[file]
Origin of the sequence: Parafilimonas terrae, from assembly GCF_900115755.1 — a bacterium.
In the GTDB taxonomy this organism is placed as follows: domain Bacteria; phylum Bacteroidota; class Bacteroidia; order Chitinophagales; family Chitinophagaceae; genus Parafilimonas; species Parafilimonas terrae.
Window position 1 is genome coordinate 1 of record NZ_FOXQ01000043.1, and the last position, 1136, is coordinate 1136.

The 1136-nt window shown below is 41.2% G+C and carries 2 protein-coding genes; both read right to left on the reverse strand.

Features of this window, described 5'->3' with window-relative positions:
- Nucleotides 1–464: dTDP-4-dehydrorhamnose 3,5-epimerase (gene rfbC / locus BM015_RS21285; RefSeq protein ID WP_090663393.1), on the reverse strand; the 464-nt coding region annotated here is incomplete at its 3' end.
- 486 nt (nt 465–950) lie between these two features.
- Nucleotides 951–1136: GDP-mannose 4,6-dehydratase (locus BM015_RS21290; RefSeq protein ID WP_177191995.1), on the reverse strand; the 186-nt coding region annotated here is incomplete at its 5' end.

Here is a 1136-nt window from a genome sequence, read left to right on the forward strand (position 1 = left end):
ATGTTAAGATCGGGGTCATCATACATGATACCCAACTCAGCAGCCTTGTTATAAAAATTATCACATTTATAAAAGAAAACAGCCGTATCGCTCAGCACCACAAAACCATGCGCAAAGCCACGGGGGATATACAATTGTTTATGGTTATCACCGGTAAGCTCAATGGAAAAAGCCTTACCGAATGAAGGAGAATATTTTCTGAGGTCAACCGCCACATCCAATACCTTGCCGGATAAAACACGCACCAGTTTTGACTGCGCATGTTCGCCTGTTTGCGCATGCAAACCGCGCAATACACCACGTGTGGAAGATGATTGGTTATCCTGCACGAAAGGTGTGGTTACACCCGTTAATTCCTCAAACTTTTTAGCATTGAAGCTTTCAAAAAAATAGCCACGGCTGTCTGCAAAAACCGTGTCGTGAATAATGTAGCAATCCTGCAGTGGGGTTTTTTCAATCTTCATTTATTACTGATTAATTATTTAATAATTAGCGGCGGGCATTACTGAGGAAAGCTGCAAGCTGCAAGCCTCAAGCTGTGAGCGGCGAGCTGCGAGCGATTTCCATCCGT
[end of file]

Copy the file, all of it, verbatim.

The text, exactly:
Origin of the sequence: Parafilimonas terrae, from assembly GCF_900115755.1 — a bacterium.
In the GTDB taxonomy this organism is placed as follows: domain Bacteria; phylum Bacteroidota; class Bacteroidia; order Chitinophagales; family Chitinophagaceae; genus Parafilimonas; species Parafilimonas terrae.
Window position 1 is genome coordinate 1 of record NZ_FOXQ01000043.1, and the last position, 1136, is coordinate 1136.

The 1136-nt window shown below is 41.2% G+C and carries 2 protein-coding genes; both read right to left on the reverse strand.

Features of this window, described 5'->3' with window-relative positions:
- Nucleotides 1–464: dTDP-4-dehydrorhamnose 3,5-epimerase (gene rfbC / locus BM015_RS21285; RefSeq protein ID WP_090663393.1), on the reverse strand; the 464-nt coding region annotated here is incomplete at its 3' end.
- 486 nt (nt 465–950) lie between these two features.
- Nucleotides 951–1136: GDP-mannose 4,6-dehydratase (locus BM015_RS21290; RefSeq protein ID WP_177191995.1), on the reverse strand; the 186-nt coding region annotated here is incomplete at its 5' end.

Here is a 1136-nt window from a genome sequence, read left to right on the forward strand (position 1 = left end):
ATGTTAAGATCGGGGTCATCATACATGATACCCAACTCAGCAGCCTTGTTATAAAAATTATCACATTTATAAAAGAAAACAGCCGTATCGCTCAGCACCACAAAACCATGCGCAAAGCCACGGGGGATATACAATTGTTTATGGTTATCACCGGTAAGCTCAATGGAAAAAGCCTTACCGAATGAAGGAGAATATTTTCTGAGGTCAACCGCCACATCCAATACCTTGCCGGATAAAACACGCACCAGTTTTGACTGCGCATGTTCGCCTGTTTGCGCATGCAAACCGCGCAATACACCACGTGTGGAAGATGATTGGTTATCCTGCACGAAAGGTGTGGTTACACCCGTTAATTCCTCAAACTTTTTAGCATTGAAGCTTTCAAAAAAATAGCCACGGCTGTCTGCAAAAACCGTGTCGTGAATAATGTAGCAATCCTGCAGTGGGGTTTTTTCAATCTTCATTTATTACTGATTAATTATTTAATAATTAGCGGCGGGCATTACTGAGGAAAGCTGCAAGCTGCAAGCCTCAAGCTGTGAGCGGCGAGCTGCGAGCGATTTCCATCCGT